Cranberry sauce? Ocean Spray, of course. What else could we serve in Massachusetts?

And the gravy was dead straightforward. There was about a cup of drippings in the turkey pan, with hardly any fat. I melted 2T of butter in a saucepan, added 3T of flour, and made a relatively dark roux, then added the drippings and one cup of milk, with a little salt and pepper, and cooked that until it was thickened a bit.

It turned out lovely.

Thanks and Happy Thanksgiving!


Why I haven’t posted in a long time

I just noticed that I hadn’t visited here since June. There’s a good reason. Look at the recipe for Dutch Oven Chicken, for example. You end up with a whole chicken! Peg and I both had bariatric surgery, she at the end of June, and me in the middle of July. This surgery hugely impacts the amount of food we can eat, though not so much what we can eat. I tend to still have protein shakes for breakfast and lunch, but “regular” food for dinner.

But we can eat only a fraction of what we used to eat. This whole chicken, for example, would be meals for two, maybe three nights. Now, one whole chicken can last us a week! I might have one chicken leg and a cup of spinach, say, for dinner, and the next night a thigh and a cup of green beans.

That said, I am working on some recipes that produce smaller servings, and fewer of them.

In a positive vein, Peg has lost more weight than me, and I’m down nearly 70 pounds.

Be well,

Stuffed Pork Roast

I looked around on the internet for recipes to try, and came up with very close to bupkis. So I made something up. All of the stuffing recipes contained onions or shallots, and some bread. Wow. What imagination. The only smart thing they did was to cut a hole through the middle of the roast rather than cut it open and fill it like a jellyroll.

Herewith, my take on Stuffed Port Roast. I had a chance to get a sample to Peggy, and I had a sample the following day. Four thumbs up. I think it turned out better than I expected.

Preheat your oven to 350F.
1 boneless pork roast, 3-4#
3 T vegetable oil, divided
2 medium shallots, diced
8 dried apricots, diced
8 dried plums (prunes for those over 50), diced
1 C bread crumbs (I cubed a dinner roll into a 1/4″ dice)
salt, pepper
1/2 t ground sage (because it’s pork)
2T water
1t chicken base (we use Better Than Bullion brand for just about everything)

Dice the shallots, apricots, and prunes, then saute in 1 T vegetable oil until the shallots are tender. Mix with the bread. Dilute the chicken base with the water, add to the stuffing, and mix is all up well.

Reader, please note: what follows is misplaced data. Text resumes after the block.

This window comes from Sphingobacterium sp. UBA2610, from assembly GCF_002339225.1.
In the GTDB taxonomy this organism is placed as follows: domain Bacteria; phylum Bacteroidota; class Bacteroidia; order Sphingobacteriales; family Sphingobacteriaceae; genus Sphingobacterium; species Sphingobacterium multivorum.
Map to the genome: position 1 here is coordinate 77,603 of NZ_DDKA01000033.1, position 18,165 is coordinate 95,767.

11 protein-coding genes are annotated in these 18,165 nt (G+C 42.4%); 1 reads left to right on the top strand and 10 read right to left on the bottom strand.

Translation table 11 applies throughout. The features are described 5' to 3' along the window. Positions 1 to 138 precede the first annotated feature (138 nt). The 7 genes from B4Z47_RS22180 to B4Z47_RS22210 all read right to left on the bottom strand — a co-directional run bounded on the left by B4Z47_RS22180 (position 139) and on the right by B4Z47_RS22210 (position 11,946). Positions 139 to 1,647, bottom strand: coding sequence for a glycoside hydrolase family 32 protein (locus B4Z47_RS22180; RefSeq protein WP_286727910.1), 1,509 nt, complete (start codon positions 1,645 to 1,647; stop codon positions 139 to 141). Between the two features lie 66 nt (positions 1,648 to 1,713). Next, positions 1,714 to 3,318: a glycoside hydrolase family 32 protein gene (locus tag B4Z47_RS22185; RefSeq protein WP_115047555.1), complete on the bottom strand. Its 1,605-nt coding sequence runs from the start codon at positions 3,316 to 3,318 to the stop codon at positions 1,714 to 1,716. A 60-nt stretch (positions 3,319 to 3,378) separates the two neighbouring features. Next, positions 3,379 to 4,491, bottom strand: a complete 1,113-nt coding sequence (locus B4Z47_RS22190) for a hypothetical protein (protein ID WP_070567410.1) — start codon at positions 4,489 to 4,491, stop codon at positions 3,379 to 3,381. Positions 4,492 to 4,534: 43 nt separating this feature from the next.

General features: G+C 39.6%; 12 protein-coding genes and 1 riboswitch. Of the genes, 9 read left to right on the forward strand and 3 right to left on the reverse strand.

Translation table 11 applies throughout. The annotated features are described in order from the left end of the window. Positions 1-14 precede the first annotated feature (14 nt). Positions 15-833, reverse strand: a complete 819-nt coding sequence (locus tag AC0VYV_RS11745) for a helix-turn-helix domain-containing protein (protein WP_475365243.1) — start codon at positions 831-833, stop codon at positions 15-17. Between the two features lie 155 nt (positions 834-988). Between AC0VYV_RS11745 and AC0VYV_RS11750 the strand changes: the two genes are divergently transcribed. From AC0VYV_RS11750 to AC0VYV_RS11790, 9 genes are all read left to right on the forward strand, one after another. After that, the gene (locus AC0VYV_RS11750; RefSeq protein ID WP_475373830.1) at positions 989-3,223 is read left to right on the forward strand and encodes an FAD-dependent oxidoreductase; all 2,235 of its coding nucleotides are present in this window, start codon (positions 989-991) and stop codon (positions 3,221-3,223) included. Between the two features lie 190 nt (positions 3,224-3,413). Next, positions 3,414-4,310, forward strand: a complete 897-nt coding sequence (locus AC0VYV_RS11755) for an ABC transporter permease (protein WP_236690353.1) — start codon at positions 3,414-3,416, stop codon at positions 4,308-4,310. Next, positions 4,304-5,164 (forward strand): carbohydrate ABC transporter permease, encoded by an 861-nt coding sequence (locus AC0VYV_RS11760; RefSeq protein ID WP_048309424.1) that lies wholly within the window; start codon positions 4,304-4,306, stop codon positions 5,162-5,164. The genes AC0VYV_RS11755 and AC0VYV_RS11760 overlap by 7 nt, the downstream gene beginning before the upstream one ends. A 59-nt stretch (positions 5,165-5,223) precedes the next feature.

Compress the pork roast from the ends, like a large filet mignon, and with a long knife, stab through the center – lengthwise – of the pork roast. Flip the roast end-for-end and stab again, taking care to align the hole in the roast. Use your fingers to open the hole as wide as possible, and fill the cavity with stuffing. Turn the roast, again end-for-end, and stuff from the other end, until the roast is firmly stuffed. Salt and pepper all four sides of the roast to your liking.

Heat the remaining vegetable oil in a Dutch oven, and sear the roast on four sides. Cover, and place in the oven for 45 minutes. Temp in the stuffing should reach at least 145F. (USDA is now calling for 140F for pork – it used to be 160F, but that always made for pretty dry meat.)

Rest the roast, covered, for 10-15 minutes, slice and serve.

You can make gravy with the drippings, which are mostly rendered fat if you’d like. For each T of drippings, add 1 T of flour, and cook to form a roux. For each T of drippings, add 1/2 C of milk or chicken stock (made from chicken base, just sayin’), stir and cook until you like the consistency, about 5-10 minutes.

Dutch Oven Chicken

For last Christmas, Peg unexpectedly bought me a Dutch Oven, not that we didn’t already have one. This one is enameled cast iron, unlike the plain cast iron models that we also own. So it’s pretty, and very easy to clean.

The dish is nearly trivial to make, and consists of only six ingredients:
1 whole chicken
1 onion, halved and thinly sliced
salt to taste
pepper to taste
2 T vegetable oil
3 T AP flour

Preheat your oven to 350F.
Pour the oil into the Dutch oven and preheat over a medium high flame.
Rinse the chicken and dry it with paper towels.
Season both top and bottom of the chicken with salt and pepper.

Place the chicken in the Dutch oven breast-side down, where it will cook for five
minutes or so, until the chicken is browned nicely. Watch it for sticking.

While the chicken is browning, you have time to cut and slice the onion.

When the chicken is browned nicely, turn it over to brown the other side. Add the onions to the pot, along the sides. Cover the pot and place it in the pre-heated oven for 45-50 minutes. (My first attempt ran 55 minutes and it was a bit overdone). Set a timer.

When the timer expires, check the thigh with a meat thermometer. The chicken should reach a temperature of 165F to assure it’s done. Remove the chicken to a plate and let it rest.